Foresaking a life of refinement and comparative ease, she chose the crude pioneer life of the Upper Canada wilds. She and her husband were natives of Kings and Queens counties. The Hourigans derived from Tipperary. James Moran and his wife, Margaret Jamieson lived for about three years in the Philomen Wright settlment of Hull, Quebec. Then with their two eldest children they trekked to the Ontario side to carve out a home of their own. They passed Richmond Landing, later Bytown and now Ottawa — if they had foreseen the future land values, we might now all be rich — and staked out two hundred acres in the First Concession of Huntley. Near here lived Dr. Christie with whose family my great grandmother formed a close and lifelong acquaintance which partly compensated her for the sacrifices she made in that pioneer environment. The first James Moran was the pioneer substitute of a doctor, in that he was much in demand as a blood letter a supposed panacea for most of humanitie’s ills in the early days. He died in the late fifties, both he and my grandmother, who lived on into the eighties, are interred at Huntley Cemetery.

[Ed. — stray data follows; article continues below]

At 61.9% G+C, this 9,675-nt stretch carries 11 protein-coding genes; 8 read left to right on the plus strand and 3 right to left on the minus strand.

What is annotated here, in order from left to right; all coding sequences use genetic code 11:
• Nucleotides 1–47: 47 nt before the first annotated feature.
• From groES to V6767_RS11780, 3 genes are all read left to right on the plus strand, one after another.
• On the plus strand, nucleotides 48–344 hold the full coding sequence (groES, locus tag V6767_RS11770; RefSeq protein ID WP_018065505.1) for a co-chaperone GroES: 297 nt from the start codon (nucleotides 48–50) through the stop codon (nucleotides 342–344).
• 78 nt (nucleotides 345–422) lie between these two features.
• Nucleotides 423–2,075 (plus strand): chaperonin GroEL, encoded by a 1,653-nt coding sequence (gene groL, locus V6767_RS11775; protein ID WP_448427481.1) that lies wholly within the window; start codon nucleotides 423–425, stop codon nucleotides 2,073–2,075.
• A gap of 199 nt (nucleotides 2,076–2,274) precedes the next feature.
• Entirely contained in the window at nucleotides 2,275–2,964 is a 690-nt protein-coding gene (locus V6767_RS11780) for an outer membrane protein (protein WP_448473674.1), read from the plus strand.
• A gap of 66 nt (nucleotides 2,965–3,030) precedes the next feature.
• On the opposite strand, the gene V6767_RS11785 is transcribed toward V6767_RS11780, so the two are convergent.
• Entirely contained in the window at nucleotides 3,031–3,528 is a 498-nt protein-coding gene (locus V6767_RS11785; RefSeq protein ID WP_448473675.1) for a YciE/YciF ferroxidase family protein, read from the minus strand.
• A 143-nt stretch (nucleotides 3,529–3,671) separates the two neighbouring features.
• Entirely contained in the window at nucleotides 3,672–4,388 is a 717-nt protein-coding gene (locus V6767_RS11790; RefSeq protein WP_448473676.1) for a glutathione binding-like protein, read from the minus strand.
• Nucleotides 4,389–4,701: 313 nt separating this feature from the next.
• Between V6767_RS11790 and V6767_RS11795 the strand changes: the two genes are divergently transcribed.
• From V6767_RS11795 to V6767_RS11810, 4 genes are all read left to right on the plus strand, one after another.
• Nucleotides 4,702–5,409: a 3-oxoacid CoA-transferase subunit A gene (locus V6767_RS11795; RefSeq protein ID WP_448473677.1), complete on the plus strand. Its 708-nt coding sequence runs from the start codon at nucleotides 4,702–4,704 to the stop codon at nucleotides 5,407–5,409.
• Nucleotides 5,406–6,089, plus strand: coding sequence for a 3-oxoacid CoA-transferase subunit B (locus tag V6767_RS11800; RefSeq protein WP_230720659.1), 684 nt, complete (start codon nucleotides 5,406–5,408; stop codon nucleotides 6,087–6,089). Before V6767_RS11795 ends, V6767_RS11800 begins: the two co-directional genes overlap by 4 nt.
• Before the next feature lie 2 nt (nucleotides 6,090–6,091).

James and Margaret Moran had three sons and six daughters. Thomas never married and became known as “Uncle Tom” to a legion of nieces and nephews. Since my mother’s family were so early deprived of their father, they were perhaps closest to him of all the related cousins. His old farm, draining into the miniature Carp River is now owned by a Mr. Cox of Huntley. Alexander (Sandy) married Mary Levi [Leavy] of Pakenham, and lived for a time there, but at his father’s death he came home to Huntley. He had a large family. His son Thos. Moran inherited the family farm, but sold it in 1913. It is now owned by Mrs. Cleary. The CNR (Ottawa to Depot Harbour) bisects this farm, and the old stone house commands a fine view of the valley which James and Margaret Moran chose as their New World home so long ago. The other sons and daughters of ‘Sandy’ and Mary Moran, lived and died in Ottawa, North Dakota, Washington, and Oregon. Only Mrs. Fagan (Minnie) and Mrs. Delaney (Emma) of Ottawa and (Annie) Mrs. Sullivan of Grand Forks, N.D. now remain. The descendants of this family branch are very numerous indeed. There were two sons, Thomas Edwin, who married Bridget McDermott and Alexander, who married Annie Benton. James Moran, son of the original James died as a young man and is buried at Richmond. Of the girls Marcella married John Hogan and lived on the Carp-Stittsville Highway. Their family of three sons and seven girls are now all deceased. Thos. Hogan succeeded to the family homestead, but sold it many years ago, at one time this family had branches throughout the adjacent townships and tho some of their descendants remain, the original family are all gone. Mrs. Pat Hammill (Elizabeth) of Bell’s Corners passed on quite recently, as the last of the family of John and Marcella Hogan. This branch, too, has very numerous descendants. Notable among them are two sisters, Marjorie Byrne (Sister Carmelita) and Madesta Byrne (Sister — ?). These are five generations down from Jas. and Margaret Moran.